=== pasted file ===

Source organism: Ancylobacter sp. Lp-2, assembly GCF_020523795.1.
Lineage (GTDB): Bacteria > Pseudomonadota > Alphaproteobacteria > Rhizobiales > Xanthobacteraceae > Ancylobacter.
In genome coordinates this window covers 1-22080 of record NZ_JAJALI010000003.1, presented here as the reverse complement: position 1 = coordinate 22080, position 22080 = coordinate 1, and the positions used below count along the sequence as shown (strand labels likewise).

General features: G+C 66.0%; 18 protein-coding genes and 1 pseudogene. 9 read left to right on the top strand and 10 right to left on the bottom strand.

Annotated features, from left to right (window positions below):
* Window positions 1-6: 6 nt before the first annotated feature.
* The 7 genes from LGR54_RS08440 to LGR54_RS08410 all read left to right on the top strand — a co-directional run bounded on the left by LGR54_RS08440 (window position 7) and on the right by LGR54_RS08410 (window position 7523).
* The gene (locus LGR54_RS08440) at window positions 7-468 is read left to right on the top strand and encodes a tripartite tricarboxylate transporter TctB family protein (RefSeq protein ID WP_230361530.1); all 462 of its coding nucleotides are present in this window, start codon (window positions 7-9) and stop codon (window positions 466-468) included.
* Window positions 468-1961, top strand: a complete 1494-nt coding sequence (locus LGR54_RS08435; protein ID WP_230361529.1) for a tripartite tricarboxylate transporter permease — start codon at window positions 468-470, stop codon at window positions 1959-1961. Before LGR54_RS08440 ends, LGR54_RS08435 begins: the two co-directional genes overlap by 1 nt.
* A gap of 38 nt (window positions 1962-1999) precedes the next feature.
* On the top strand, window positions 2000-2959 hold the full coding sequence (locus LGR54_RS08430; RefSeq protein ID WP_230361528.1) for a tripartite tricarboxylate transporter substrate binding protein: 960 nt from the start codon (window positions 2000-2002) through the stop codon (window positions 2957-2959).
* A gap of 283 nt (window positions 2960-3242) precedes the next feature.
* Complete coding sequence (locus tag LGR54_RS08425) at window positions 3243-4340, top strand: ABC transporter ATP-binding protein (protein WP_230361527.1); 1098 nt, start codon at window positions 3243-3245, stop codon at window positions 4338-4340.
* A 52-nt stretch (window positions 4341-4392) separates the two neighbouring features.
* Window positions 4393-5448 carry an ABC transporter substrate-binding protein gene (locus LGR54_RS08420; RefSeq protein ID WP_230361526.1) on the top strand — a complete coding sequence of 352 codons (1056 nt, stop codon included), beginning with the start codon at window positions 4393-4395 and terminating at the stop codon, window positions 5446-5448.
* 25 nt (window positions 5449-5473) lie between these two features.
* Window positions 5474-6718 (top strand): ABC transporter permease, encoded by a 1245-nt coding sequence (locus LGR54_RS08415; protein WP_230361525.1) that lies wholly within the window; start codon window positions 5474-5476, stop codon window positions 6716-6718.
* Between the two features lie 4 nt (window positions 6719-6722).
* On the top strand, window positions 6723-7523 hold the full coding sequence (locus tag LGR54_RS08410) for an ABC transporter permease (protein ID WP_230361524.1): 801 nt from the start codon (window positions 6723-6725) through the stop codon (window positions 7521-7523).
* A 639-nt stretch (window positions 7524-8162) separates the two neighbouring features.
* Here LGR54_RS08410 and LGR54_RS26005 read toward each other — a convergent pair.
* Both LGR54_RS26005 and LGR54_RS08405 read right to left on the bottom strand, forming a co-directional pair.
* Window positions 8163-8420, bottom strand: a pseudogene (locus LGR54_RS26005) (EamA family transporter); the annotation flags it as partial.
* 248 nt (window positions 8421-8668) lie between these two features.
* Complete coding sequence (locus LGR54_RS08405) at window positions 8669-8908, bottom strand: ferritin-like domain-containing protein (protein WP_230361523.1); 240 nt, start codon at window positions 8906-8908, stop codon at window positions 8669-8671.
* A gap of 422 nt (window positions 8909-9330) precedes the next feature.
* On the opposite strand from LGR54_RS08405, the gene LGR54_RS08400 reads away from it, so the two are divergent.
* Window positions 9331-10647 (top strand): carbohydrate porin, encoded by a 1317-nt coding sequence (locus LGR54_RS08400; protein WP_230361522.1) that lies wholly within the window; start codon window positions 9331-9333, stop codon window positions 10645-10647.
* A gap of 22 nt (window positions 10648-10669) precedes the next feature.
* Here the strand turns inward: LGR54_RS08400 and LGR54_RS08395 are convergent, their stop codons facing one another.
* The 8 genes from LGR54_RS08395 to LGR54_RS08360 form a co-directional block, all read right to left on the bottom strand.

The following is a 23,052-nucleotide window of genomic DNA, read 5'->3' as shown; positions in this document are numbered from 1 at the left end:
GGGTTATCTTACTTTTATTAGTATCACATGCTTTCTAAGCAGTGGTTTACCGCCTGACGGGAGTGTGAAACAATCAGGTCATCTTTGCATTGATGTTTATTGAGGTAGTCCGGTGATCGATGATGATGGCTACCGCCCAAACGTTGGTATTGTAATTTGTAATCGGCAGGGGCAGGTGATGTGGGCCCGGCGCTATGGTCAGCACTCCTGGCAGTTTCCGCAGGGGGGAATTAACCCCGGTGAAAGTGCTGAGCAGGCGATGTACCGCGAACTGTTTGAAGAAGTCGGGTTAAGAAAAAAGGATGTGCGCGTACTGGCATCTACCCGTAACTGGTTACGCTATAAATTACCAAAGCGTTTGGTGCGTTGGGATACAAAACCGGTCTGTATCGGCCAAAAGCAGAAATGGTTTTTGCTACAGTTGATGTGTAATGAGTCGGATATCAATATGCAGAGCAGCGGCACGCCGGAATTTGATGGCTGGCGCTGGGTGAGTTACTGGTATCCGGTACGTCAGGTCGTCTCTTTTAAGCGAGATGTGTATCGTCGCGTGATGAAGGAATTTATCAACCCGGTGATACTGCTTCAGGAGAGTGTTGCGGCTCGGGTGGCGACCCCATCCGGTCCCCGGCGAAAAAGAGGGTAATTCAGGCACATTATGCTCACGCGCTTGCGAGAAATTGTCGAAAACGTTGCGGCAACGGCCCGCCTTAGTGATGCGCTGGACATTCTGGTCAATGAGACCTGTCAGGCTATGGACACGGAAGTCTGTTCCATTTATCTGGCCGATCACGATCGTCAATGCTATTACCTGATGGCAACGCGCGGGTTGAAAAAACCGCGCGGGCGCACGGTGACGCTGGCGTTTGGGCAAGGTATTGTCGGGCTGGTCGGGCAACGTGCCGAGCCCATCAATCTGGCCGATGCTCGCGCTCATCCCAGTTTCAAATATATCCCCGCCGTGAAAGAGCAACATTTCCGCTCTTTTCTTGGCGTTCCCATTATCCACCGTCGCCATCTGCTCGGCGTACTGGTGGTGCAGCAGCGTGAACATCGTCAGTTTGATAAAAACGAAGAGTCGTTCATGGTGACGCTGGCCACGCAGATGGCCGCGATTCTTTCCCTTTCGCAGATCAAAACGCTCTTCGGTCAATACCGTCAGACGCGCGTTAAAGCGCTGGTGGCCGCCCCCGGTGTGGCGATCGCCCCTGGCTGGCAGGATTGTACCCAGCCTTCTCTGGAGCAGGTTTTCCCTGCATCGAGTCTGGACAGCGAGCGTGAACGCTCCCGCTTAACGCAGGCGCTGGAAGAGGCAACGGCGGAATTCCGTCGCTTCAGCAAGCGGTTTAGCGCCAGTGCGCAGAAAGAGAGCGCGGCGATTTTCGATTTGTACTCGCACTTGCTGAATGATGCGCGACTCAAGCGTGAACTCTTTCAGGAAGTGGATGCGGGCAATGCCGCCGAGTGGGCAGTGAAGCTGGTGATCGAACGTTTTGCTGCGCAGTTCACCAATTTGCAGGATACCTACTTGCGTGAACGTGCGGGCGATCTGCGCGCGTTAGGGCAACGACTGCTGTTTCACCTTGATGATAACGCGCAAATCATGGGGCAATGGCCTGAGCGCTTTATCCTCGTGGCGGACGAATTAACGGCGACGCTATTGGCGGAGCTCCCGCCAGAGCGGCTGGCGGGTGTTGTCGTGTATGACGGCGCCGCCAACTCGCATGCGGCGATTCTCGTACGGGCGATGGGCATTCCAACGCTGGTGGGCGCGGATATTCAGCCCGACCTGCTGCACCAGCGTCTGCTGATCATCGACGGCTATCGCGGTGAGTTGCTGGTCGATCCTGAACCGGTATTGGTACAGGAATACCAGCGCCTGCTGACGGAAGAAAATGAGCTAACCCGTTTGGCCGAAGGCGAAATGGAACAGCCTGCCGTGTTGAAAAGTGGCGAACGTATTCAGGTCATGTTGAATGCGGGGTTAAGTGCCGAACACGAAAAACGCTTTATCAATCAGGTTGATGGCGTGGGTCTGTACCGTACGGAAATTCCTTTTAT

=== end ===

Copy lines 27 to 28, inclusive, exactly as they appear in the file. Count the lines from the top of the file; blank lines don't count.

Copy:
* On the opposite strand from LGR54_RS08405, the gene LGR54_RS08400 reads away from it, so the two are divergent.
* Window positions 9331-10647 (top strand): carbohydrate porin, encoded by a 1317-nt coding sequence (locus LGR54_RS08400; protein WP_230361522.1) that lies wholly within the window; start codon window positions 9331-9333, stop codon window positions 10645-10647.